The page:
“It was probably one of the better marketing campaigns I’ve seen done,” Padgett said, pointing out the millions of dollars of out-of-state donations used to promote the amendment. “But it is what it is, and I think we’re going to have to live with it.”

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Insider Information
4009
Points
Insider Information 11/11/12 - 11:33 pm
3
0
1) Sen. Emanuel Jones: People

1) Sen. Emanuel Jones: People are too dumb to understand what they voted for.

2) Rep. Quincy Murphy: Democracy? We don't need no stinkin' democracy. We will fight the will of the voters in court.

3) Jack Padgett: If we repeat the lie enough, people will actually believe that charter schools take money away from "public" schools. (hint: charter schools are public schools)

galaxygrl
1269
Points
galaxygrl 11/11/12 - 11:58 pm
1
2
State Control

A state commitee should not legislate local government. Think about how Deal and the Board of Regents took over Medical College of Georgia and Augusta State University. That hasn't worked for Augusta and it was decided by a state commitee. What will be next? Did everyone just punch the box they were told to punch? Ulitmately this will in some way support the state but the county will to come up with the revenue.

Little Lamb
46918
Points
Little Lamb 11/12/12 - 12:57 am
6
0
Ballot Wording

If you think this ballot wording was bad, you should have seen the ballot wording for the TSPLOST last July. The word "tax" was nowhere in the wording.

scoopdedoop64
2425
Points
scoopdedoop64 11/12/12 - 01:42 am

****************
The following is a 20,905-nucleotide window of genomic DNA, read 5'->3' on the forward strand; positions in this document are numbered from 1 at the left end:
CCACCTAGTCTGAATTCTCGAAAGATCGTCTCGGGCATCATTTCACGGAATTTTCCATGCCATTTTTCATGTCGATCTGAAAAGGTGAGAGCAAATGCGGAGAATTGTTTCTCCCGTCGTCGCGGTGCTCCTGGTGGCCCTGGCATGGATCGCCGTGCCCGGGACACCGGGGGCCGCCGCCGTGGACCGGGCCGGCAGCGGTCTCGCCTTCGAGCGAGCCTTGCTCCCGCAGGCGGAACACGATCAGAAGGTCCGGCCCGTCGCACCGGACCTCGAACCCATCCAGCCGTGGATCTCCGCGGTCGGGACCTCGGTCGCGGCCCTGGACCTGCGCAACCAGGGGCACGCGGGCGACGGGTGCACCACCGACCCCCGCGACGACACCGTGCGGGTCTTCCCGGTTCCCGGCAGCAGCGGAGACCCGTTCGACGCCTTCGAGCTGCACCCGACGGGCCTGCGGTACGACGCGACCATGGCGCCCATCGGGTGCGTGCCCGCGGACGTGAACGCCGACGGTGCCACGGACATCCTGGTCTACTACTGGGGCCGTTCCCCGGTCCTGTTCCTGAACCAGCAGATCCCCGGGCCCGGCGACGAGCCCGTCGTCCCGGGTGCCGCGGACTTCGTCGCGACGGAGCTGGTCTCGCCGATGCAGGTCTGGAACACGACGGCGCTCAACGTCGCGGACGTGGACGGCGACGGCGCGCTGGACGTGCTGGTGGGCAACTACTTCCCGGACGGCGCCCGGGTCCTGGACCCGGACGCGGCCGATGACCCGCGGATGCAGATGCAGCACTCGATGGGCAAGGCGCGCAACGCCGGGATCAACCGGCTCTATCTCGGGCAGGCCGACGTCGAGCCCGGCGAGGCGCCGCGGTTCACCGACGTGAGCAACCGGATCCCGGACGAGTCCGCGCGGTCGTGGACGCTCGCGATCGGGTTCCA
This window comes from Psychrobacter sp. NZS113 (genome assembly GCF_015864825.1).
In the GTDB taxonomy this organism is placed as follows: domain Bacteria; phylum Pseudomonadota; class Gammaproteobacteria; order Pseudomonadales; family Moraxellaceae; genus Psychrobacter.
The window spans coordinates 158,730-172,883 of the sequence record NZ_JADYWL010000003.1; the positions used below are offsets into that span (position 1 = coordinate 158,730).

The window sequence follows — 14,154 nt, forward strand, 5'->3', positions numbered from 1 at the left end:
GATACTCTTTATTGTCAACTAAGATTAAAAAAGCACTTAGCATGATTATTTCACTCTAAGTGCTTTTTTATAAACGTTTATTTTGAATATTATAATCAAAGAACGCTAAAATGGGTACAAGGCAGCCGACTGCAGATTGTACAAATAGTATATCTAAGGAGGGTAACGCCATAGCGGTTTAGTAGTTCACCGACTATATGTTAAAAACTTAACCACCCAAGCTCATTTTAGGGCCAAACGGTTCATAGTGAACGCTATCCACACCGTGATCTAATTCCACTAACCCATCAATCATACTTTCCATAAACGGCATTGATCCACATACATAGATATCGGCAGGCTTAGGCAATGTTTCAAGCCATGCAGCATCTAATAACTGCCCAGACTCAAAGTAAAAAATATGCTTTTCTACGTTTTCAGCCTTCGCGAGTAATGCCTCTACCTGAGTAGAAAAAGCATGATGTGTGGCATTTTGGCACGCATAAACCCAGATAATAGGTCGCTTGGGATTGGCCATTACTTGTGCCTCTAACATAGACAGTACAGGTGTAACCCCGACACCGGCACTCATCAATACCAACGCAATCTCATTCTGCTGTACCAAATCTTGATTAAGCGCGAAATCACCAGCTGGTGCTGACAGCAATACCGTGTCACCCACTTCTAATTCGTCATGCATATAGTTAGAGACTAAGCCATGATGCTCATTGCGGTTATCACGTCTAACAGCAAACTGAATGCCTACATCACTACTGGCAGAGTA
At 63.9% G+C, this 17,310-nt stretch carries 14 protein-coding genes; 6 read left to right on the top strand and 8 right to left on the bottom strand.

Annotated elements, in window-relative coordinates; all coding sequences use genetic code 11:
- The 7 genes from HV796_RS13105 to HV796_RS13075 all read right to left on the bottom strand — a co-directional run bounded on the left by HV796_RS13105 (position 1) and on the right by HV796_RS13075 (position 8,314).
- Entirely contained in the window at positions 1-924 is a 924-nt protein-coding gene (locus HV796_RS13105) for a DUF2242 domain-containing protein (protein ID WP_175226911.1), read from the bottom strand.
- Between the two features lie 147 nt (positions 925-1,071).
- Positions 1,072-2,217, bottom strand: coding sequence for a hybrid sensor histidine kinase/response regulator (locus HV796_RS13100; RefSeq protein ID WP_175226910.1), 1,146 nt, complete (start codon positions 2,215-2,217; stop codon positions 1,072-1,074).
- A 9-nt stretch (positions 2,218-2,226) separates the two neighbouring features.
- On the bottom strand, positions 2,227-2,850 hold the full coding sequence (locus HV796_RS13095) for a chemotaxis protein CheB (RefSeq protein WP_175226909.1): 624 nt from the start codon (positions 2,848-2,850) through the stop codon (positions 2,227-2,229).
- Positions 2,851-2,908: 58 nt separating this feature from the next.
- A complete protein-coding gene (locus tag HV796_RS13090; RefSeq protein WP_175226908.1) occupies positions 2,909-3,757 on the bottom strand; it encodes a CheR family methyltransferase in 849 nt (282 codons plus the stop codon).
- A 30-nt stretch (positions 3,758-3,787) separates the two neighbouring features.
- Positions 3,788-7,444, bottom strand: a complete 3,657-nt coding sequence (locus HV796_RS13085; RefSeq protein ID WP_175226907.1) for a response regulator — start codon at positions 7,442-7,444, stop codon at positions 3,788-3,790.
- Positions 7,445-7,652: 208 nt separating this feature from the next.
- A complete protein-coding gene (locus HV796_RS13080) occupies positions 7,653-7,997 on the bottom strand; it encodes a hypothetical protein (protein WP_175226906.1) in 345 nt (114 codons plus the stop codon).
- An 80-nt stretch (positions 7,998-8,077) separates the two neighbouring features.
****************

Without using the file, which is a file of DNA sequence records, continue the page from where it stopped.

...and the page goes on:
4
0
WAIT JUST A MINUTE

The real problem was the choice for president. The wording was all wrong. Everybody meant to vote for Romney! :)

nothin2show4it
120
Points
nothin2show4it 11/12/12 - 06:06 am
0
0
GRUA the will of the people!
Unpublished

GRUA the will of the people!

Tullie
2930
Points
Tullie 11/12/12 - 07:27 am
7
0
So, you sue now

You don't get the outcome in the votes that you want so you sue. And you say that the "people" were too stupid to know what they were voting on because it did not spell out every little thing on the ballot.

If that is the case, how do we know that maybe the "people" that voted for Obama did not realize what they were doing?

seenitB4
90784
Points
seenitB4 11/12/12 - 07:31 am
4
0
They said this

The Georgia Legislative Black Caucus will join a lawsuit an Atlanta pastor filed against Gov. Nathan Deal on Oct. 29, which argues that the wording on the Nov. 6 ballot misrepresented the nature of the amendment
^^^^
WRONG ...people want a choice & that is how they voted....they got it.

Riverman1
86906
Points
Riverman1 11/12/12 - 07:49 am
5
0
Anything is Better Than Some BOE's

Goodness, anything is better than having the Richmond Cty BOE tell you how to run schools. Look at their results. There has to be a way around them and THIS is it. If a parent of a kid at Laney, Josey or Glenn Hills doesn't jump at a chance to put their kid in a charter school, he/she doesn't care about their education.

Techfan
6461
Points
Techfan 11/12/12 - 08:41 am
1
1
"People are too dumb to

"People are too dumb to understand what they voted for."
I don't know about that but, some people are evidently too dumb to understand they write the amendments to favor passage and they're usually a give away to special interests.

"Should all taxpayers in Ga. receive a tax break......bunch of legalese..... if they own a blueberry farm."

Bulldog
1333
Points
Bulldog 11/12/12 - 09:45 am
3
0
Rep. Quincy Murphy

This guy obviously wants to continue to see our children fail. With leadership like this we can be sure that our welfare roles will continue to grow. Is he too stupid to see that local control of education has been taken over by people who have and are failing every single day? The very fact that "educrats" want something is reason enough to go in the other direction! People want choice and they will have it! People like Murphy need to educate themselves!

dichotomy
34405
Points
dichotomy 11/12/12 - 10:33 am
5
0
I always love it when a group

I always love it when a group of our legislators insult their constituents by saying that the people they represent are too stupid to read a ballot and vote after the issue has been discussed in the print media and advertised on TV and radio for months with each side drilling the people to vote YES or NO on Amendment 1.